June 3, 2015
If you want to transform the campus learning experience to suit the needs of today's students, who better to ask what that should look like than the people who will benefit from the changes?
This is the premise behind a course called Campus of the Future, co-taught by Joanna Mirecki Millunchick, professor of materials science and engineering, and Mika LaVaque-Manty, Arthur F. Thurnau Professor of Political Science.
"We professors don't always remember what it's like to be an undergraduate. We have our own ideas about what a classroom should look like and what engaged learning should look like as well," Millunchick said. "I think listening to the student voice is really important."
Students Lauren Shepard and Brandon Hopen discuss a poster for their project with Timothy McKay, Arthur F. Thurnau Professor, and professor of physics, Honors Program and astronomy. (Photo by Mika LaVaque-Manty)
The course and its professors challenged students to think about what reinvention of higher education would require in terms of pedagogy and physical transformation.
"What caught my eye is that we got to be actually involved in the process of trying to make the university more 21st-century friendly," said Colby Orse, a recent graduate who took the course as a senior. Orse's project would match alumni with new students for a university-career-long mentorship, perhaps leading to internships and jobs.
Millunchick said the first students in the course were given a wide-open call to redesign the university experience. Each chose to focus on engaged-learning experiences instead of physical spaces.
"It became obvious that students are just craving these kinds of engaged-learning opportunities," Millunchick said.
LaVaque-Manty said they gave students a free hand.
"We have to encourage them and say anything goes," he said, "And once they get that they actually have no limitations they produced some really interesting ideas."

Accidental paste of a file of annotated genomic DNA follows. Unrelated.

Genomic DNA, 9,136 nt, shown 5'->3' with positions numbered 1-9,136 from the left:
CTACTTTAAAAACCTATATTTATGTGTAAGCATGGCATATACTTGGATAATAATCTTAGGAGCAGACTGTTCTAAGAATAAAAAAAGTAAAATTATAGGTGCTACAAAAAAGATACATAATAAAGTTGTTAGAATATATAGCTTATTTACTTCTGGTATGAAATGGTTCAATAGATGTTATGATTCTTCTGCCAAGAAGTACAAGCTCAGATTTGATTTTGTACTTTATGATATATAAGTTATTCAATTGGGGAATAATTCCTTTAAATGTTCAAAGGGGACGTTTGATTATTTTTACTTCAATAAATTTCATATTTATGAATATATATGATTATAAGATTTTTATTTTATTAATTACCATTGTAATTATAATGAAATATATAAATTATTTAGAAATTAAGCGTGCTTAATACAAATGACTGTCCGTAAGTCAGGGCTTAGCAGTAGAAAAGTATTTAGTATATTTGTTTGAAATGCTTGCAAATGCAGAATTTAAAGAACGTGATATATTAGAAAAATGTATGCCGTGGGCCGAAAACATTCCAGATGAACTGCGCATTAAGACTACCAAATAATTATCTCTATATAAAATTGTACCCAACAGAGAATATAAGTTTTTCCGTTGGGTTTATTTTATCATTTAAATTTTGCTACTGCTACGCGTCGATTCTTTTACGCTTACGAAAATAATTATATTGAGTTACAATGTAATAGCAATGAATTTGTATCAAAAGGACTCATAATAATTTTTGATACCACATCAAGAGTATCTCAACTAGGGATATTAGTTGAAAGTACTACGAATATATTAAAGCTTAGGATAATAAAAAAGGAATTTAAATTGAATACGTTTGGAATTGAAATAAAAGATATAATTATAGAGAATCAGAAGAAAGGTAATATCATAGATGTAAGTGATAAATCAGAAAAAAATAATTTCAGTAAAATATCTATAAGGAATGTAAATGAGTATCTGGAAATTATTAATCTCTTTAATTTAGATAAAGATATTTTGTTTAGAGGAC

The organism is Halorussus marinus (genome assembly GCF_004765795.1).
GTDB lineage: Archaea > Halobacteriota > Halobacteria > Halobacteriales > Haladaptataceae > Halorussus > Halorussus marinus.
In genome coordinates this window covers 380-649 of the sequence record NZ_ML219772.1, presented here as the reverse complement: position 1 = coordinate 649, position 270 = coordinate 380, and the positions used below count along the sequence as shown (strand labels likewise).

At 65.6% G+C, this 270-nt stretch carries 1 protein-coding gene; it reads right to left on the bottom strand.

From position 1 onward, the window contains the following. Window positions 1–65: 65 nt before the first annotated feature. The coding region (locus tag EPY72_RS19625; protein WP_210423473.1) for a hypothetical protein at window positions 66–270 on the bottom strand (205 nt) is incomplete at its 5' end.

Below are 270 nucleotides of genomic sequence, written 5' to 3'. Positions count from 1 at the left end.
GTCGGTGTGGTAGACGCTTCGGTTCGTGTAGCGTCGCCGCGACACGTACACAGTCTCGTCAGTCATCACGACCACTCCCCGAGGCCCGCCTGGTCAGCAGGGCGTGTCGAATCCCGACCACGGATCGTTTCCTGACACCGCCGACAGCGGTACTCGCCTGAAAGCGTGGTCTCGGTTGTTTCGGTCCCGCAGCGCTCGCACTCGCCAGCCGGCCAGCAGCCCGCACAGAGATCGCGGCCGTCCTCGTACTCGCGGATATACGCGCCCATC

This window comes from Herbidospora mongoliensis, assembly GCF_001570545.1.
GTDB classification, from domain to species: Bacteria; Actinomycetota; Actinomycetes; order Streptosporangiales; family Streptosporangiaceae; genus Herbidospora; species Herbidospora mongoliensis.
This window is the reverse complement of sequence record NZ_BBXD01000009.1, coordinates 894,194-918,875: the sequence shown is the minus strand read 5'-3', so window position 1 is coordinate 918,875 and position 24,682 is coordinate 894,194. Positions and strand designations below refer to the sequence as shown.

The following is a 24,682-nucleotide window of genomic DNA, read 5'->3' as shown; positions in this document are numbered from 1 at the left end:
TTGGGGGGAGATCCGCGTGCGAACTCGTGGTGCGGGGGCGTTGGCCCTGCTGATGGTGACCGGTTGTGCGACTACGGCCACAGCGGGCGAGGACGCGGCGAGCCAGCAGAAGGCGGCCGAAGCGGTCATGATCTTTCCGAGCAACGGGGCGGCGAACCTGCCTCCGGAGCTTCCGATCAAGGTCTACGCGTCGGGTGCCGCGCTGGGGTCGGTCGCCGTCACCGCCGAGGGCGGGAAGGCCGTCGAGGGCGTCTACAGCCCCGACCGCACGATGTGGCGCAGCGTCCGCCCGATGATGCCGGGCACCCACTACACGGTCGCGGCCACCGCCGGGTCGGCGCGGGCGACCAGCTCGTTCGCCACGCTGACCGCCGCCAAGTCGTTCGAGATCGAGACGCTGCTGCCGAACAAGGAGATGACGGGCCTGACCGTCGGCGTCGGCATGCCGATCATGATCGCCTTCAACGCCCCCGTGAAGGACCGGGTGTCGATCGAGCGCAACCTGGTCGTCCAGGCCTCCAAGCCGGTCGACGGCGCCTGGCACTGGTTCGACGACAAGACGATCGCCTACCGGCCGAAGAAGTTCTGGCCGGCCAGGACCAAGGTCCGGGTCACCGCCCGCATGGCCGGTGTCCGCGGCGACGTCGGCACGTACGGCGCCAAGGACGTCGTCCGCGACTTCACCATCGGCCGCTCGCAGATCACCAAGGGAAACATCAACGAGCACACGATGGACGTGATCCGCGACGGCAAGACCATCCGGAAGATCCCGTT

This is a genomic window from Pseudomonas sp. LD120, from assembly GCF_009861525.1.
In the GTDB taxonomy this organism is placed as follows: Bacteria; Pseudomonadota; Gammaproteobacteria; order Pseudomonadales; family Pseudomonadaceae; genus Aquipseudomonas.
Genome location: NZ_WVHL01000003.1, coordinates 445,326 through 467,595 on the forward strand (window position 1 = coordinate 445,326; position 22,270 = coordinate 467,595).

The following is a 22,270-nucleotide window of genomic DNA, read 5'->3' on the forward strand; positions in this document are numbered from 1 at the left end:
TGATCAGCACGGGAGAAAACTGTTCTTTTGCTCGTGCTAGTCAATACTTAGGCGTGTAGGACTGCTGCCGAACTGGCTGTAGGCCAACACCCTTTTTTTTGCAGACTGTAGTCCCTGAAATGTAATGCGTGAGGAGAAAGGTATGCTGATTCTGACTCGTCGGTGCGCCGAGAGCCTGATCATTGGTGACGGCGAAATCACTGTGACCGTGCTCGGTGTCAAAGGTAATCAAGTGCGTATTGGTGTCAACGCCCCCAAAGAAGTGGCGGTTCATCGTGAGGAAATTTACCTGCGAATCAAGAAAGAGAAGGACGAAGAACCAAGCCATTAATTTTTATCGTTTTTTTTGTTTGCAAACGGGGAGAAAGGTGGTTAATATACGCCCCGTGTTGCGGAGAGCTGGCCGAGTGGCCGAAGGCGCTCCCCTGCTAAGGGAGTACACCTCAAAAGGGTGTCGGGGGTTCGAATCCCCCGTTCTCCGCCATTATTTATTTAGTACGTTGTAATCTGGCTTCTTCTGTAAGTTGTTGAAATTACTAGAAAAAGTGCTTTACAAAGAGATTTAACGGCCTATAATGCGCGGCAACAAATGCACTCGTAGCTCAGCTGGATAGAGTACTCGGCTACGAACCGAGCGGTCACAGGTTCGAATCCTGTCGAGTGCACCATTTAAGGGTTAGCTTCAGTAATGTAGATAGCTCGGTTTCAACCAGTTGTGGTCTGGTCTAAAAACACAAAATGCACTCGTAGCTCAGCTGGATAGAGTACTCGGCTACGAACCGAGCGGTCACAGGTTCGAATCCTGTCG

The proposals include an enhanced orientation that particularly addresses first-generation students, a required meaningful experience (service or hands-on learning), and a multidisciplinary project that gives students the opportunity to solve problems for clients.
Students in one U-M course were asked how they would reinvent higher education for future generations.
While they all dreamed big, students were realistic about their solutions. In a recent class Rachel Jaffe, dual master's student in the School of Information and Taubman College of Architecture and Urban Planning, acknowledged that the campus might not be ready for all of their transformational ideas.
"A lot of our projects are going to step on toes," she said.
Her project, an app called Aether (pronounced Eh-ther), would connect people with common interests. She calls it a Tinder-like program that could get people together for a research project or a social activity.
"I really see the future of education being so much more flexible, so much more collaborative and so much more social," Jaffe said.
With a somewhat similar goal, Adam Levick and Michelle Fiesta want to expand the scope of orientation to reach students before they get to campus and link them according to interests.
Levick, a master's student in the School of Information, sees future students engaged in activities inside or outside of the classroom that tackle such issues as sustainability, health disparities or educational inequity.
"Around the world we have these really large, complex problems," he said. "One of the ways we see orientation in the future is creating communities around some of these large problems."
Part of the student experience in the class involved working with campus leaders in their respective areas.
"It's always a great idea to get that person involved from the very beginning, from the design period," Levick said.
LaVaque-Manty has been a champion of engaged and alternative learning approaches for years, recognized for his work using principles from video games to allow students to choose their own paths to success.
He agreed to teach the course with Millunchick beyond his workload to keep the dialogue going on campus. While he admits it sometimes is like swimming upstream to think about offering these experiences within a university structure that has existed for decades, he is energized by the students' enthusiasm for change.
"It's been fun to think about it," he said. "The students sincerely want to produce ideas the university can use."
"It's important to think about risks," LaVaque-Manty told the students during class. "It's easy to get depressed. Let's be realistic but at the same time optimistic."
Fiesta, a School of Information student, was concerned about leaving her orientation project unfinished.
"The biggest risk is that students next semester don't pick up your project," she said.
Millunchick said the next class will focus on physical spaces, but she and LaVaque-Manty hope some of this semester's projects will be carried forth by future students.
Orse wants hers to come to fruition so that she can be one of the alumni to mentor a student through the program she initiated.
"It makes me feel excited, definitely, to know that you made the difference," she said. "It's not just about the grade but knowing that you're helping other students."